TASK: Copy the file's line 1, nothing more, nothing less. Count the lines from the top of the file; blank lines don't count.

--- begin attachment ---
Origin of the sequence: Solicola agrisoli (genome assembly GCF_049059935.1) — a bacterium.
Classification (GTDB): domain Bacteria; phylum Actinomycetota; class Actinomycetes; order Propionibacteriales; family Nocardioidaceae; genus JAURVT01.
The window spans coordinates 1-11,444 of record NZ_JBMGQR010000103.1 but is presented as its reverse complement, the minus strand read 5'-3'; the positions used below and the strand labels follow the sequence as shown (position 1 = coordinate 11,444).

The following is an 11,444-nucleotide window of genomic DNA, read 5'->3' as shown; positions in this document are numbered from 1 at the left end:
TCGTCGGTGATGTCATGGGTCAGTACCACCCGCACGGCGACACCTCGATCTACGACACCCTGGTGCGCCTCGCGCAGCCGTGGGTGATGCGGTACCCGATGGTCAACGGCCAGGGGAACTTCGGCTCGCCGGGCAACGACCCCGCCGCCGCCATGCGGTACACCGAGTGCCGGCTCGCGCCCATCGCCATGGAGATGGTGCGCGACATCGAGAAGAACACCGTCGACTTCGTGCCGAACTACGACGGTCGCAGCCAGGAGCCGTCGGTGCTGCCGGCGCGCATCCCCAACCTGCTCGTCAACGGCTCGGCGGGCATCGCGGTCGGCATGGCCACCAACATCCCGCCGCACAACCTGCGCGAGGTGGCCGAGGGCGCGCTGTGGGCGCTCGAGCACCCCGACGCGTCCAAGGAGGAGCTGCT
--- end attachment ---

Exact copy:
Origin of the sequence: Solicola agrisoli (genome assembly GCF_049059935.1) — a bacterium.